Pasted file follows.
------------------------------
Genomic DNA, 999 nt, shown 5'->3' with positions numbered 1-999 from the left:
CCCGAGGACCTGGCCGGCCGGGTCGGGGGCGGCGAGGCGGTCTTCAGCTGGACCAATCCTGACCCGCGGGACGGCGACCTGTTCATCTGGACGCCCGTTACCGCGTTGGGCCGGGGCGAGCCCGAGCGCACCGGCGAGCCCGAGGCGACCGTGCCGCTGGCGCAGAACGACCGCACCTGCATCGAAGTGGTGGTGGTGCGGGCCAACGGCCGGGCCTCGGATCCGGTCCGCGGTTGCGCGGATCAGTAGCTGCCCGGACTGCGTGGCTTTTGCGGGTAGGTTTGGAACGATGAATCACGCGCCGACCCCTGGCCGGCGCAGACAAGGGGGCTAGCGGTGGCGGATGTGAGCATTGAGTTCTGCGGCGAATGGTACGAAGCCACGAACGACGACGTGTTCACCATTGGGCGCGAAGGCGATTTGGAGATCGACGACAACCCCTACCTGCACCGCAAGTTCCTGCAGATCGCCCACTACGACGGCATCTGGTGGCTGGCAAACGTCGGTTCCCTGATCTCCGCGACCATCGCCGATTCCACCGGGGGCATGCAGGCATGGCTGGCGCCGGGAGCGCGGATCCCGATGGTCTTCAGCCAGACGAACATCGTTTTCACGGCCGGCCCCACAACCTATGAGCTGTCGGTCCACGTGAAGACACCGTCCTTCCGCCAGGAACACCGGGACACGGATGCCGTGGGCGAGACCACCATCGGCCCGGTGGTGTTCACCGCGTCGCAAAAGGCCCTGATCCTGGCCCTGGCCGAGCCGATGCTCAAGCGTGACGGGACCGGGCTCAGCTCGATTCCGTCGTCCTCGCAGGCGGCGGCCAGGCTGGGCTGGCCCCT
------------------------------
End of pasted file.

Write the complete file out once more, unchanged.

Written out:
Genomic DNA, 999 nt, shown 5'->3' with positions numbered 1-999 from the left:
CCCGAGGACCTGGCCGGCCGGGTCGGGGGCGGCGAGGCGGTCTTCAGCTGGACCAATCCTGACCCGCGGGACGGCGACCTGTTCATCTGGACGCCCGTTACCGCGTTGGGCCGGGGCGAGCCCGAGCGCACCGGCGAGCCCGAGGCGACCGTGCCGCTGGCGCAGAACGACCGCACCTGCATCGAAGTGGTGGTGGTGCGGGCCAACGGCCGGGCCTCGGATCCGGTCCGCGGTTGCGCGGATCAGTAGCTGCCCGGACTGCGTGGCTTTTGCGGGTAGGTTTGGAACGATGAATCACGCGCCGACCCCTGGCCGGCGCAGACAAGGGGGCTAGCGGTGGCGGATGTGAGCATTGAGTTCTGCGGCGAATGGTACGAAGCCACGAACGACGACGTGTTCACCATTGGGCGCGAAGGCGATTTGGAGATCGACGACAACCCCTACCTGCACCGCAAGTTCCTGCAGATCGCCCACTACGACGGCATCTGGTGGCTGGCAAACGTCGGTTCCCTGATCTCCGCGACCATCGCCGATTCCACCGGGGGCATGCAGGCATGGCTGGCGCCGGGAGCGCGGATCCCGATGGTCTTCAGCCAGACGAACATCGTTTTCACGGCCGGCCCCACAACCTATGAGCTGTCGGTCCACGTGAAGACACCGTCCTTCCGCCAGGAACACCGGGACACGGATGCCGTGGGCGAGACCACCATCGGCCCGGTGGTGTTCACCGCGTCGCAAAAGGCCCTGATCCTGGCCCTGGCCGAGCCGATGCTCAAGCGTGACGGGACCGGGCTCAGCTCGATTCCGTCGTCCTCGCAGGCGGCGGCCAGGCTGGGCTGGCCCCT